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I am all about crazy futuristic gadgets, gizmos, and doohickies (feel free to correct my spelling). But I am also all about not living in a world where people are constantly plugged in to some sort of electronic device and eventually become cyborg-people controlled by artificial intelligences that have grown too powerful for us to contain. Okay, maybe that last part was my recent watching of Terminator: Salvation talking, but if you’ve ever watched Transcendent Man (an intriguing and frightening documentary, I highly recommend it) you’ll realize exactly how much is actually a truly possible future for mankind.

My love for sci-fi plotlines means that there’s a small part of me that’s always wary of the mass-production of devices that are meant to “ease our lives.” I mean, if the cavemen survived just fine for thousands of years without an iPhone , do I really need one? What if Siri evolves and decides she doesn’t want to spend her artificial life telling me how to get to Chipotle? (And has anyone noticed that we’re already referring to her as “her”?)


To counter my paranoia, there’s the other part of me that just loves freakin’ cool gadgets! So when I first heard about Google’s Project Glass, my first reaction was to look up all of the really neat things we will be able to do with it. Quick overview: Project Glass is a pair of streamlined glasses that are really a tiny smartphone/supercomputer you wear on your face. The computer shows information as an overlay onto what you’re looking at in real life. Here’s a look at what a day with Google Glasses might be like:

Now, here’s the question: if these glasses go mainstream, what will the consequences be?

Will they become what smartphones have been for the stereotypical teenager — a constant distraction, a perpetual tether to the internet, a seemingly addictive device?

Or will they, as proponents of Google Glasses claim, merely augment our lives? Remove the distraction of physically pulling out a phone to look at a screen, replacing it with a couple of spoken words and an icon at the corner of our eye?

I can see both ways that this could go. In a perfect world (such as the one in the video), we would use these glasses as a supplement to our lives. We would go to work, meet with friends, learn, socialize, and use the glasses only when we needed to get a bite to eat or call someone. But I can also see people sitting on subways and park benches, staring glassy-eyed (bad pun intended) into space and ignoring the people around them as they surf the internet and play through apps (because I’m sure apps will be added at some point).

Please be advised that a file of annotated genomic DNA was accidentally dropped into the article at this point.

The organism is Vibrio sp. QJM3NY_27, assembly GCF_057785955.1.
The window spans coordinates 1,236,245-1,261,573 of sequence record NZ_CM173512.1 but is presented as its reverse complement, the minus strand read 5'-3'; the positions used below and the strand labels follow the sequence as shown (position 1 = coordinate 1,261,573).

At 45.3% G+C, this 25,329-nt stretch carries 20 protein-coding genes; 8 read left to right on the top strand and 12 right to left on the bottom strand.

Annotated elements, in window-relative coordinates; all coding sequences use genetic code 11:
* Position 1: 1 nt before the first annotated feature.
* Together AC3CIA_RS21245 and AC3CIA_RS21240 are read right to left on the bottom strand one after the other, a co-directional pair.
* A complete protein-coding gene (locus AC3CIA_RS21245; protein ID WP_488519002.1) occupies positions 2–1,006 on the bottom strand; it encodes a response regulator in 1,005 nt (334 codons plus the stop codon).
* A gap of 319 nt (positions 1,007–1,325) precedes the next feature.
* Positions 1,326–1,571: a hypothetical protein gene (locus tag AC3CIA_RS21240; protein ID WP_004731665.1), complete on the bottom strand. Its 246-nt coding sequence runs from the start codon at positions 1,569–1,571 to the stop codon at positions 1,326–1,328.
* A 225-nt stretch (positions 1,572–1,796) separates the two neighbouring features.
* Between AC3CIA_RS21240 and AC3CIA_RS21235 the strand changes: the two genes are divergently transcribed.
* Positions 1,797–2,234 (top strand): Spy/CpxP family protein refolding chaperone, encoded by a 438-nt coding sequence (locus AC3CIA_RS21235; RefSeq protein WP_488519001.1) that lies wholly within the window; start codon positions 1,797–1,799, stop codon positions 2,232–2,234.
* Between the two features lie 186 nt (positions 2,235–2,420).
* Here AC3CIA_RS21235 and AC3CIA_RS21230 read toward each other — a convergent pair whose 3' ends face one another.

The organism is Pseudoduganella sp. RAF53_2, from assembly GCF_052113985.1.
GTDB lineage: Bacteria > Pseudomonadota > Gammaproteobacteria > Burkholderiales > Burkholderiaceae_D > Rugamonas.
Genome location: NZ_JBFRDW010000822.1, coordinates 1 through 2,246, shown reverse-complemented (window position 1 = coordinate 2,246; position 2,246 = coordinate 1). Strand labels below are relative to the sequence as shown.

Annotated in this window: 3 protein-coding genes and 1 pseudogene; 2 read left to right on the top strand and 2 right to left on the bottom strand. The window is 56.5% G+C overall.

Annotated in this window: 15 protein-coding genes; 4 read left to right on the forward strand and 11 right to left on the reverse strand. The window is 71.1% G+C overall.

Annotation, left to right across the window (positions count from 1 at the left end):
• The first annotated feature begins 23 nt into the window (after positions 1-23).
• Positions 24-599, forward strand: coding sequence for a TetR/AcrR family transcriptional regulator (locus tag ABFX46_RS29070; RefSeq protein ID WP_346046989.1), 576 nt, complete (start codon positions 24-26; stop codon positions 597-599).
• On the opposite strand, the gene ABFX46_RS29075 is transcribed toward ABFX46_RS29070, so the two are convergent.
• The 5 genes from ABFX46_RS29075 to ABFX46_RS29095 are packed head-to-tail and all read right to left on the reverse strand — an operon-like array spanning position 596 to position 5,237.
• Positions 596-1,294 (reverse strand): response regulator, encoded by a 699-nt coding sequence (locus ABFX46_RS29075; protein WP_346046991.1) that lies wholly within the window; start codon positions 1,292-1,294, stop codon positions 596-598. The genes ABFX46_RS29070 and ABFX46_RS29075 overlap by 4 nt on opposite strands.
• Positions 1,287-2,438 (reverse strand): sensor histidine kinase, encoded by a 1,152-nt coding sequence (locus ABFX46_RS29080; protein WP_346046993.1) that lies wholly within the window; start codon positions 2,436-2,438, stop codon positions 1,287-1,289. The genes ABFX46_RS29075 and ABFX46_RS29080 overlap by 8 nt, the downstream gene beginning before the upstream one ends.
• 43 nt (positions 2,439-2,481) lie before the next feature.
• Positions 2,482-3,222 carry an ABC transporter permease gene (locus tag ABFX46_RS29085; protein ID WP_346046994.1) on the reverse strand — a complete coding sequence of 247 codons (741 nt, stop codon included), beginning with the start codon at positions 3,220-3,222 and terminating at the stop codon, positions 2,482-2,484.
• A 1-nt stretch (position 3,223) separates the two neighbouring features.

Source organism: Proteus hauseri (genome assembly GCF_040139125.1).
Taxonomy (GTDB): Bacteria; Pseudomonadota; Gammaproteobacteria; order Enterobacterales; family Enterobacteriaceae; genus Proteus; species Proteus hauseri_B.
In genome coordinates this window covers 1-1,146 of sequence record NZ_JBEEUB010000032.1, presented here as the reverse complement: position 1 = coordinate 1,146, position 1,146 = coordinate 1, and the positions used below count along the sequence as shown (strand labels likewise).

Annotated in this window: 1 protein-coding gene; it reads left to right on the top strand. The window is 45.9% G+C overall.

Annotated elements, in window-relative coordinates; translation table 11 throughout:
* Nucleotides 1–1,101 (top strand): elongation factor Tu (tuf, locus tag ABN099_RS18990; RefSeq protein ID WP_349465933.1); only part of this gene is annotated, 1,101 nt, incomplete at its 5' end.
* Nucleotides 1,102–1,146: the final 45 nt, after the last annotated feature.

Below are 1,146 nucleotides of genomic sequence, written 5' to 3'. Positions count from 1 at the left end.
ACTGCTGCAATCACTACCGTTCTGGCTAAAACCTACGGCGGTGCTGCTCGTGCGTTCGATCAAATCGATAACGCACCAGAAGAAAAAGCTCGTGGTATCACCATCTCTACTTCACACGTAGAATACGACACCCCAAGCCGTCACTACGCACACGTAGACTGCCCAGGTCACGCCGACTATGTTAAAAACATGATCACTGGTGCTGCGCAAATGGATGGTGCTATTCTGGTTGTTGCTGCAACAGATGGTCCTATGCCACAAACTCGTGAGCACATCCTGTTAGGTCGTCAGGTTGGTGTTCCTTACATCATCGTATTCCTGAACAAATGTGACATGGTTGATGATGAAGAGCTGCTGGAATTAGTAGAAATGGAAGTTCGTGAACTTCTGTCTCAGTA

Of course, this is probably the exact type of commentary that surrounded the first real cell and smart phones, and as a whole we’ve done a reasonably good job of integrating those into our lives. Maybe this is just the next step in that evolution.

I guess (for the Ned’s Declassified fans) if Cookie could manage computer glasses, then we probably can. I just hope they don’t encourage people to walk around talking to themselves. That would just be annoying.


There seems to be a stigma surrounding fan fiction. People assume that it’s either pornographic extensions of books or just plain bad writing (and yes, all of that is plentiful out in the wonderful world wide web). But every once in a while when I finish a book, I’m not quite ready to leave the world inside, and so I boot up my computer and head on over to sites like and Archive of Our Own (unfortunately, there’s not a place like Pottermore for every book). In my mind, there are three types of people to be addressed with regard to fan fiction:

1) For people who just want to read fan fiction, some wading through bad writing is unavoidable. The best way to learn is by imitation, and lots of times budding writers are just testing the waters and trying to copy their favorite authors. Fan fiction is a great way to do this because it’s an opportunity to publish work to an audience of peers and critics who are either in the same stage as you or have been in the same stage as you.

However, in the mess of beginners, there are always writers with the skill and originality to truly add to a novel. The best kind of fan fiction is the kind that makes you forget you’re not just reading a sequel online, and that isn’t quite so hard to find as you might think. Depending on the popularity of the book, there could be as much as one to two good pieces of fan fiction on every search page of fifteen links.

2) For people who want to actually write fan fiction, I would encourage you to do it. Maybe you’re afraid of criticism, maybe you’re self-conscious about your work, but at the very least, write something. Maybe you don’t publish it at first, but the more you write the better you’ll get. And if you do publish, remember that you are among thousands of people on the website that are just like you: writers trying to express their appreciation and inspiration from books they love.